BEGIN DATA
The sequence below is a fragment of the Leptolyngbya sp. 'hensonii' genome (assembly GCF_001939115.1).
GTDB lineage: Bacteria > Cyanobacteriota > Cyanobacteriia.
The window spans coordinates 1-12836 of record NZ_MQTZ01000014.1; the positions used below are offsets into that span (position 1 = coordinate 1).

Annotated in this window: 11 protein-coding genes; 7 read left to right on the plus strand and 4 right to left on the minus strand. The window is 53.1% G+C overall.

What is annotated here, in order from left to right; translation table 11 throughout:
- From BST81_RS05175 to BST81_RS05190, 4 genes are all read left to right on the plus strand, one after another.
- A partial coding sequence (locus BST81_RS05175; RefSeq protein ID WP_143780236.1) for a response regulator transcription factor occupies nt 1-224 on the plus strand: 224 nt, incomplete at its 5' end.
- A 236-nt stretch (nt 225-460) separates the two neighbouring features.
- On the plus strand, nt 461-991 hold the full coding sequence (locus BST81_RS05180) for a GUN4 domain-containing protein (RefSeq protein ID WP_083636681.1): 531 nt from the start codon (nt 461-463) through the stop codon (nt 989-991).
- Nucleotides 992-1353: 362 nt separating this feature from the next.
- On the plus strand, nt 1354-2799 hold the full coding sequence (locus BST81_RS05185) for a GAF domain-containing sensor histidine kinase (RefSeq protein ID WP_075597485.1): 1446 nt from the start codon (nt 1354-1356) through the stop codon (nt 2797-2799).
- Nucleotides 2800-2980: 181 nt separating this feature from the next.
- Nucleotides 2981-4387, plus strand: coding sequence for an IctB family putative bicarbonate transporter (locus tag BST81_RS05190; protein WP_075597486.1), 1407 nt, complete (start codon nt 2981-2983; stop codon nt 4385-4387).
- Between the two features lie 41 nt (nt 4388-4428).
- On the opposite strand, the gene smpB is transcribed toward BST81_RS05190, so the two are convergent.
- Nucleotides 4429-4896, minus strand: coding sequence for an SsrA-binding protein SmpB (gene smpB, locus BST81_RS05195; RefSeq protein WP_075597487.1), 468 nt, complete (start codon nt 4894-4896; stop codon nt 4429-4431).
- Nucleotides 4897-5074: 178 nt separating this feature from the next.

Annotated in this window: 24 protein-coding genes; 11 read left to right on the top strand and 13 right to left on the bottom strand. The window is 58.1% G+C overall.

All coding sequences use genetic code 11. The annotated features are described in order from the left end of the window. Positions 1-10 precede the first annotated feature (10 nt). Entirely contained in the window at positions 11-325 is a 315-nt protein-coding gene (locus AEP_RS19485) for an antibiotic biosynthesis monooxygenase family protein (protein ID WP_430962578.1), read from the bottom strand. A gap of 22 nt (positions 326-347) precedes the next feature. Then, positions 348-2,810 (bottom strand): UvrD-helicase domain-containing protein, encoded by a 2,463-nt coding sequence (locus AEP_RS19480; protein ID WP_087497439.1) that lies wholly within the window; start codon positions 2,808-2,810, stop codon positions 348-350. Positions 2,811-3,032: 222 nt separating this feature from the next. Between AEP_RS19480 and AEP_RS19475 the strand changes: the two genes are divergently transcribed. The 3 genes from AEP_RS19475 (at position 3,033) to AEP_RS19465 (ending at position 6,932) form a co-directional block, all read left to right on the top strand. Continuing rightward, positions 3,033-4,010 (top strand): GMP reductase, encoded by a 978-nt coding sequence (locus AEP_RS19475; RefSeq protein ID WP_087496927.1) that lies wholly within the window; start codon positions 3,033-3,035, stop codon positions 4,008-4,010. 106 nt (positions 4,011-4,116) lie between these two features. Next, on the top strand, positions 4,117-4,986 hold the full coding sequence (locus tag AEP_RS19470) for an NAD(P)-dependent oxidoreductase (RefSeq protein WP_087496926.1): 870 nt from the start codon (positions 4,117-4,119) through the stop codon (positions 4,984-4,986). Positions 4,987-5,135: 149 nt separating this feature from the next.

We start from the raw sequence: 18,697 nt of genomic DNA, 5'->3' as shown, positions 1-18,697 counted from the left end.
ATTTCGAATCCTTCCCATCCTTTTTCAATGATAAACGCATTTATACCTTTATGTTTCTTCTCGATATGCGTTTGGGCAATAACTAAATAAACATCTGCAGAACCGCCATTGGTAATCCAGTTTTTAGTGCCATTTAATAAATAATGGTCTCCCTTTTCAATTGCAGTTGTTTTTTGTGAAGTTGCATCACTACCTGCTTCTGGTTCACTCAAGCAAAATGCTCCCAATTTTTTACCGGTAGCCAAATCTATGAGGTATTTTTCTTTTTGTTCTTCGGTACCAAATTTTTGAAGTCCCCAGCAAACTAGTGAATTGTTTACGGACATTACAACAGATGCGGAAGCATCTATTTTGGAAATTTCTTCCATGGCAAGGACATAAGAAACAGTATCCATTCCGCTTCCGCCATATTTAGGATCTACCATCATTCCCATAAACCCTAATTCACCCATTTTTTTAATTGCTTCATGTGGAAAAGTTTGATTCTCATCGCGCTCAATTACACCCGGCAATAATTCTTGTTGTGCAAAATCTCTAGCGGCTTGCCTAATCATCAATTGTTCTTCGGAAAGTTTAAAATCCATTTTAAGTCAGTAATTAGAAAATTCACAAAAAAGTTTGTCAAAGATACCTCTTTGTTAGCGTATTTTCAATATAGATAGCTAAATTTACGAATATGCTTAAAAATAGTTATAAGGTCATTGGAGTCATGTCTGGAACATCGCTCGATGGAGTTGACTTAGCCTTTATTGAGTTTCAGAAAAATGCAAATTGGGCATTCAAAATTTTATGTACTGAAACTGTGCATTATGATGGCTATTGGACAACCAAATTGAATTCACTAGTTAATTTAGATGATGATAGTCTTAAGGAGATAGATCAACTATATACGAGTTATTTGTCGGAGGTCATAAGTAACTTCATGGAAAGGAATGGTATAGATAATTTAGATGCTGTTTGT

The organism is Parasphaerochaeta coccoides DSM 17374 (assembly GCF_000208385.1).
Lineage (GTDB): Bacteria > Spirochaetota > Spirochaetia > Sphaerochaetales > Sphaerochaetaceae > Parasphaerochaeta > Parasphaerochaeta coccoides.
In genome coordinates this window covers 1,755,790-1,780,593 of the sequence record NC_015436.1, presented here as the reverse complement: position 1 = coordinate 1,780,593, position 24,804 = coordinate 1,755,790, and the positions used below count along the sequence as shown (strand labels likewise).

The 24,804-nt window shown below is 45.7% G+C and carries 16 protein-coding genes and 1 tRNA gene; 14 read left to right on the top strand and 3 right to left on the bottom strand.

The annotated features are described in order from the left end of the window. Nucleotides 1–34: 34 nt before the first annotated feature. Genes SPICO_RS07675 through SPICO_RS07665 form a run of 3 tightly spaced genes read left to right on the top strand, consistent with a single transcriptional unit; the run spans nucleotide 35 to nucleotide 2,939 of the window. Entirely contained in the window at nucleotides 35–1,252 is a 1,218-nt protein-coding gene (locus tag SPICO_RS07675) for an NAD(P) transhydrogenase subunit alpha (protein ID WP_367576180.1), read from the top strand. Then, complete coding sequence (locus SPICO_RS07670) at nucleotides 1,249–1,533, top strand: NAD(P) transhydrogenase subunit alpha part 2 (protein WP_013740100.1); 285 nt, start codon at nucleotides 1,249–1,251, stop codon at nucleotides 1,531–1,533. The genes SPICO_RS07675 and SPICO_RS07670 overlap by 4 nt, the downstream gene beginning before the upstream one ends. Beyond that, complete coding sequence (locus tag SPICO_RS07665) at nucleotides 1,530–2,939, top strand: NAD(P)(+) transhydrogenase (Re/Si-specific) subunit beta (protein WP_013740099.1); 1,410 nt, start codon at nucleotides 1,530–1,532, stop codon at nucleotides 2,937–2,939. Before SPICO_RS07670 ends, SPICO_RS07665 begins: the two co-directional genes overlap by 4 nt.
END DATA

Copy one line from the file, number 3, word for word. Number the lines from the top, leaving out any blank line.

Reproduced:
The window spans coordinates 1-12836 of record NZ_MQTZ01000014.1; the positions used below are offsets into that span (position 1 = coordinate 1).